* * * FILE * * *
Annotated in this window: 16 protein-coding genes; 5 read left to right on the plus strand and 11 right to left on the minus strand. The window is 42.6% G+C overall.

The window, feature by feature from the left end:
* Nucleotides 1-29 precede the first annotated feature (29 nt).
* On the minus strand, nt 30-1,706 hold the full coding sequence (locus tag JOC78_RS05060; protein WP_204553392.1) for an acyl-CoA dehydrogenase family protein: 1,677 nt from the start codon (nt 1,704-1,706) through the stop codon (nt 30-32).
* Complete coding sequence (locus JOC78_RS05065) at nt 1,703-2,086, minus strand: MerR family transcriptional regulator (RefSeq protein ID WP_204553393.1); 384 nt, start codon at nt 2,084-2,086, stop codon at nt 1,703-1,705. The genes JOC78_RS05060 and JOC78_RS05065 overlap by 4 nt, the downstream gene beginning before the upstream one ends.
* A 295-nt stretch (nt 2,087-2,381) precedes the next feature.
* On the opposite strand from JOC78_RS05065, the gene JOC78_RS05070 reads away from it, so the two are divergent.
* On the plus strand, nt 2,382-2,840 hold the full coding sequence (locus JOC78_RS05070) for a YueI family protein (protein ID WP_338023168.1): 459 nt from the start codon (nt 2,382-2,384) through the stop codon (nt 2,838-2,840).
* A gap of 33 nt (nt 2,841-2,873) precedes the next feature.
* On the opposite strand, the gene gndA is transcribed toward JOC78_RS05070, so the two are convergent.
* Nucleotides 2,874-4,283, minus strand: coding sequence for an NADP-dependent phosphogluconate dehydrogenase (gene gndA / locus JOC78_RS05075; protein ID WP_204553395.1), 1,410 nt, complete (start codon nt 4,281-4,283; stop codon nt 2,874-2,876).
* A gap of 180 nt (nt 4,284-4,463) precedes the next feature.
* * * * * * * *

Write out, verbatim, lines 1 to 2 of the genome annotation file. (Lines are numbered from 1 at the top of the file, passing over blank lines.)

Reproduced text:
Annotated in this window: 16 protein-coding genes; 5 read left to right on the plus strand and 11 right to left on the minus strand. The window is 42.6% G+C overall.

The window, feature by feature from the left end: